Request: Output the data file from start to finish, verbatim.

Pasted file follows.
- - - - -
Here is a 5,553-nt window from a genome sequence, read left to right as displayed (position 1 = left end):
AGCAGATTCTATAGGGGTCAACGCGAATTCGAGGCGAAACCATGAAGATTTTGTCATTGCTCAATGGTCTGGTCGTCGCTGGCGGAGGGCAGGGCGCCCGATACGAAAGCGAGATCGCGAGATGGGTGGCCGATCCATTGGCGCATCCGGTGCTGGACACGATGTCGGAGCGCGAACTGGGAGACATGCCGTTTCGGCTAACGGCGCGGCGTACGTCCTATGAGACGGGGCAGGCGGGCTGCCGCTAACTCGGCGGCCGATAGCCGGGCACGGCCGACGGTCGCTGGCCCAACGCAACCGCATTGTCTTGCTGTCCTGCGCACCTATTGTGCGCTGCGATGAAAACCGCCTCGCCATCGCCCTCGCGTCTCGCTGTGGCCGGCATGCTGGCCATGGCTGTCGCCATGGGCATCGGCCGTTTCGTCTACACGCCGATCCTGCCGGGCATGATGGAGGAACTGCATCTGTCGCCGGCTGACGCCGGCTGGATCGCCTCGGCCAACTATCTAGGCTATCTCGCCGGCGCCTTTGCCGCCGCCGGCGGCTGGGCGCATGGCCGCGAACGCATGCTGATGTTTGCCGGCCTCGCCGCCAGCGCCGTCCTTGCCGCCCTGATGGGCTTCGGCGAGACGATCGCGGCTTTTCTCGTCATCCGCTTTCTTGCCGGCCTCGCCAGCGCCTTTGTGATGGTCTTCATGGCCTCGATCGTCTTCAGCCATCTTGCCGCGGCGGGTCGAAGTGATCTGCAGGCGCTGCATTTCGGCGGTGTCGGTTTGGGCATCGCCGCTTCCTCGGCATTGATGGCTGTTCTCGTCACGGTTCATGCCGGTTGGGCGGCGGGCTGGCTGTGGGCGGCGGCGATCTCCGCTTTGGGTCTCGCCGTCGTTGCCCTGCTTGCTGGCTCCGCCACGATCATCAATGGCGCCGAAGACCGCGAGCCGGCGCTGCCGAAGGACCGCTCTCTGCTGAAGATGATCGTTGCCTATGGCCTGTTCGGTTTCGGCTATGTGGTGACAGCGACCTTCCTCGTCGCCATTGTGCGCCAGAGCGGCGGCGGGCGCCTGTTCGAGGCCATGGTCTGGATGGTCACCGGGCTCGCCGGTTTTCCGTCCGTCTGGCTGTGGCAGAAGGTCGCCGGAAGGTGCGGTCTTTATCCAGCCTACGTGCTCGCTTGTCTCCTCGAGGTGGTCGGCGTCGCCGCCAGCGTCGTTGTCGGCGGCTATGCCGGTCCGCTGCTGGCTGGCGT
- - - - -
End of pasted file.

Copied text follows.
Here is a 5,553-nt window from a genome sequence, read left to right as displayed (position 1 = left end):
AGCAGATTCTATAGGGGTCAACGCGAATTCGAGGCGAAACCATGAAGATTTTGTCATTGCTCAATGGTCTGGTCGTCGCTGGCGGAGGGCAGGGCGCCCGATACGAAAGCGAGATCGCGAGATGGGTGGCCGATCCATTGGCGCATCCGGTGCTGGACACGATGTCGGAGCGCGAACTGGGAGACATGCCGTTTCGGCTAACGGCGCGGCGTACGTCCTATGAGACGGGGCAGGCGGGCTGCCGCTAACTCGGCGGCCGATAGCCGGGCACGGCCGACGGTCGCTGGCCCAACGCAACCGCATTGTCTTGCTGTCCTGCGCACCTATTGTGCGCTGCGATGAAAACCGCCTCGCCATCGCCCTCGCGTCTCGCTGTGGCCGGCATGCTGGCCATGGCTGTCGCCATGGGCATCGGCCGTTTCGTCTACACGCCGATCCTGCCGGGCATGATGGAGGAACTGCATCTGTCGCCGGCTGACGCCGGCTGGATCGCCTCGGCCAACTATCTAGGCTATCTCGCCGGCGCCTTTGCCGCCGCCGGCGGCTGGGCGCATGGCCGCGAACGCATGCTGATGTTTGCCGGCCTCGCCGCCAGCGCCGTCCTTGCCGCCCTGATGGGCTTCGGCGAGACGATCGCGGCTTTTCTCGTCATCCGCTTTCTTGCCGGCCTCGCCAGCGCCTTTGTGATGGTCTTCATGGCCTCGATCGTCTTCAGCCATCTTGCCGCGGCGGGTCGAAGTGATCTGCAGGCGCTGCATTTCGGCGGTGTCGGTTTGGGCATCGCCGCTTCCTCGGCATTGATGGCTGTTCTCGTCACGGTTCATGCCGGTTGGGCGGCGGGCTGGCTGTGGGCGGCGGCGATCTCCGCTTTGGGTCTCGCCGTCGTTGCCCTGCTTGCTGGCTCCGCCACGATCATCAATGGCGCCGAAGACCGCGAGCCGGCGCTGCCGAAGGACCGCTCTCTGCTGAAGATGATCGTTGCCTATGGCCTGTTCGGTTTCGGCTATGTGGTGACAGCGACCTTCCTCGTCGCCATTGTGCGCCAGAGCGGCGGCGGGCGCCTGTTCGAGGCCATGGTCTGGATGGTCACCGGGCTCGCCGGTTTTCCGTCCGTCTGGCTGTGGCAGAAGGTCGCCGGAAGGTGCGGTCTTTATCCAGCCTACGTGCTCGCTTGTCTCCTCGAGGTGGTCGGCGTCGCCGCCAGCGTCGTTGTCGGCGGCTATGCCGGTCCGCTGCTGGCTGGCGT